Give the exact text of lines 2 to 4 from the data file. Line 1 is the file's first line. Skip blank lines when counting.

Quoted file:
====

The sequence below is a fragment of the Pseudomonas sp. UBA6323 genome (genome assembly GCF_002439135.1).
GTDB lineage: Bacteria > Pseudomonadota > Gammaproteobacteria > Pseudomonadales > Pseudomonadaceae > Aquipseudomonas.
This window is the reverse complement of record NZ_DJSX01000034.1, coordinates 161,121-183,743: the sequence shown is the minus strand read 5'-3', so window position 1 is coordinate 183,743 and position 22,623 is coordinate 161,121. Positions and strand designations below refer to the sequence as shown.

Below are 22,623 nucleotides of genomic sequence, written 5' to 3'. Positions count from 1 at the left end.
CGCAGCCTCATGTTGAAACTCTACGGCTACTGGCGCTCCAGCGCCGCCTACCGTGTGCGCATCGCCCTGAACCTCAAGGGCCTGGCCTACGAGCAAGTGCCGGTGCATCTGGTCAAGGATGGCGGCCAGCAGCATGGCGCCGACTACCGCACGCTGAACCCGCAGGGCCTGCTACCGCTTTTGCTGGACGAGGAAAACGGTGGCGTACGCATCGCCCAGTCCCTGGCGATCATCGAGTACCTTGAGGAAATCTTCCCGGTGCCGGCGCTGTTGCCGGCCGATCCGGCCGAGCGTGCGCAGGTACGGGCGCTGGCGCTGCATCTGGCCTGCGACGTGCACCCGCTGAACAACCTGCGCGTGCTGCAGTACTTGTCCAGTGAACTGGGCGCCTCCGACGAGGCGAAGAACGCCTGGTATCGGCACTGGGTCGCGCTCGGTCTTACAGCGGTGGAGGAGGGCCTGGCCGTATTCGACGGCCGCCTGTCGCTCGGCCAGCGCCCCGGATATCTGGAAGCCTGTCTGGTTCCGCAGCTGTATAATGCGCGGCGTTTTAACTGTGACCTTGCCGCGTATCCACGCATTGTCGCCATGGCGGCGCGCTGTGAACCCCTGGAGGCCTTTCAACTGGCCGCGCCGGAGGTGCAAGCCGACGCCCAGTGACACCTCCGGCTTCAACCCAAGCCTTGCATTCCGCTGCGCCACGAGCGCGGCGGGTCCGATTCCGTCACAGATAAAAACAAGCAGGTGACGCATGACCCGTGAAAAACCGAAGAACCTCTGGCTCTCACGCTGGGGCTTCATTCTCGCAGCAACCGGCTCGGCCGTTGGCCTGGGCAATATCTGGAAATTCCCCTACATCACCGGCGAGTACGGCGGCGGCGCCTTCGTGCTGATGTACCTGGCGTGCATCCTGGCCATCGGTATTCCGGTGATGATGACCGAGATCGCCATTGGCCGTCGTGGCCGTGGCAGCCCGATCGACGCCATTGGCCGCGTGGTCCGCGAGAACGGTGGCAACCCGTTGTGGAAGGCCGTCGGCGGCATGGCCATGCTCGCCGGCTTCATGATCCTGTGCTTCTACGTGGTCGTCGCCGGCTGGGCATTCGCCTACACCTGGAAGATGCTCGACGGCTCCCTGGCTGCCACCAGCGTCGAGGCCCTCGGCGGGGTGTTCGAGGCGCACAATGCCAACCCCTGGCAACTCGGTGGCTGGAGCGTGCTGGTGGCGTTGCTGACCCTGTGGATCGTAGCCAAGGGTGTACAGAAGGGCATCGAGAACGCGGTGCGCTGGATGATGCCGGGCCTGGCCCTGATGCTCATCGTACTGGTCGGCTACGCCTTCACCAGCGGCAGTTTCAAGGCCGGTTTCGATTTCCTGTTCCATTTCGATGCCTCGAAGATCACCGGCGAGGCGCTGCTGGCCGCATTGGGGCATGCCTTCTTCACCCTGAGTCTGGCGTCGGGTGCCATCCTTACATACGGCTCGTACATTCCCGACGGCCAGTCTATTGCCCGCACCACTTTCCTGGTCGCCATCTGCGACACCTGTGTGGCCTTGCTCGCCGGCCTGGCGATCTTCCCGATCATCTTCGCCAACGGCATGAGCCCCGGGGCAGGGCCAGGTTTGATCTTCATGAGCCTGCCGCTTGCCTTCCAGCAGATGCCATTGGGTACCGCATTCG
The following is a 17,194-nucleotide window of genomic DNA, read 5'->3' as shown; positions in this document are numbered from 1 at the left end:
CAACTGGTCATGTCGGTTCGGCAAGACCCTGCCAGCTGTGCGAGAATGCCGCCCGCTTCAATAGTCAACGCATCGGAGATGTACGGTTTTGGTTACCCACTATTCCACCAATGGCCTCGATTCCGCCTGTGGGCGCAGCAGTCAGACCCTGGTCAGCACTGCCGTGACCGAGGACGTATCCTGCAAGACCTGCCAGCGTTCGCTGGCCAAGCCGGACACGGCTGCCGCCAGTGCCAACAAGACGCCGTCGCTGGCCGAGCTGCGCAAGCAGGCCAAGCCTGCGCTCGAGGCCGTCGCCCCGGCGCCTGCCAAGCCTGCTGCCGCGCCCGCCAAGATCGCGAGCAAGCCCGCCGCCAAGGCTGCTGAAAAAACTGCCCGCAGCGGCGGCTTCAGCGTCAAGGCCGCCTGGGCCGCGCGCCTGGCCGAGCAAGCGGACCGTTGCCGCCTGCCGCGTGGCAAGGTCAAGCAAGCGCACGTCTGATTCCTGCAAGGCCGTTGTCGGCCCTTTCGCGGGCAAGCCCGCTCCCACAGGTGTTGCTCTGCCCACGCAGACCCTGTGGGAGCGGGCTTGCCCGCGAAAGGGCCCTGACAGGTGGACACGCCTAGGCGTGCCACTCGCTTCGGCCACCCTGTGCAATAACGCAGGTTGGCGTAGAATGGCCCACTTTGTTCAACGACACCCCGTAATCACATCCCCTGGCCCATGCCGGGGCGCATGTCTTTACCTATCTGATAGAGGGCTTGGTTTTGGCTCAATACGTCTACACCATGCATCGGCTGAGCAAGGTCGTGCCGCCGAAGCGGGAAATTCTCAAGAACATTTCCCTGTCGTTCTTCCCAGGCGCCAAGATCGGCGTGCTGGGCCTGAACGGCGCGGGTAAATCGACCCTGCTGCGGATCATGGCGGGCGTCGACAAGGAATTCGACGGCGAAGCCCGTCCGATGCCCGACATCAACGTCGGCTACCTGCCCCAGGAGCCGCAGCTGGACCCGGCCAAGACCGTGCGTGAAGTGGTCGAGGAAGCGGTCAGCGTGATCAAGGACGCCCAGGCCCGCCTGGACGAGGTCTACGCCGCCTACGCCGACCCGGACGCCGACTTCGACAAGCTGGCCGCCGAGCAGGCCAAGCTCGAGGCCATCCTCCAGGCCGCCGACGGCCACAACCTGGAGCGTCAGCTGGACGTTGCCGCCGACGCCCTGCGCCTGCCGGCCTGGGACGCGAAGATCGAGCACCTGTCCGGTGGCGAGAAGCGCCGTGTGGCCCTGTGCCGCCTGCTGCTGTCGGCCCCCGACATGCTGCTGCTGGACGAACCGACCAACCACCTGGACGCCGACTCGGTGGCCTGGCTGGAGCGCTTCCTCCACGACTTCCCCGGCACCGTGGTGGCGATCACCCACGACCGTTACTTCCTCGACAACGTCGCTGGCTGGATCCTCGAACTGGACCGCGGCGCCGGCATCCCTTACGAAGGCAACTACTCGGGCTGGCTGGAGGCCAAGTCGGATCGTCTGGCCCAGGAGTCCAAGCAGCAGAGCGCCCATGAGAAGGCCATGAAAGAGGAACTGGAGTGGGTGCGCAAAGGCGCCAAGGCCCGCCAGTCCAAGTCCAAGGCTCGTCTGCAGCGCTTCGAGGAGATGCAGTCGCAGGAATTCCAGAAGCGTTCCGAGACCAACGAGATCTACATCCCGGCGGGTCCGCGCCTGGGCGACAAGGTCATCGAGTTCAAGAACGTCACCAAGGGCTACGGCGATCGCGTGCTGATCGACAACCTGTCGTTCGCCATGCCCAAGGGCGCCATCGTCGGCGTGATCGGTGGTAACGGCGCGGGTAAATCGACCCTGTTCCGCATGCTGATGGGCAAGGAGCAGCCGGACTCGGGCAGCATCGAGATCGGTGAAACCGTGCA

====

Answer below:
GTDB lineage: Bacteria > Pseudomonadota > Gammaproteobacteria > Pseudomonadales > Pseudomonadaceae > Aquipseudomonas.
This window is the reverse complement of record NZ_DJSX01000034.1, coordinates 161,121-183,743: the sequence shown is the minus strand read 5'-3', so window position 1 is coordinate 183,743 and position 22,623 is coordinate 161,121. Positions and strand designations below refer to the sequence as shown.

Below are 22,623 nucleotides of genomic sequence, written 5' to 3'. Positions count from 1 at the left end.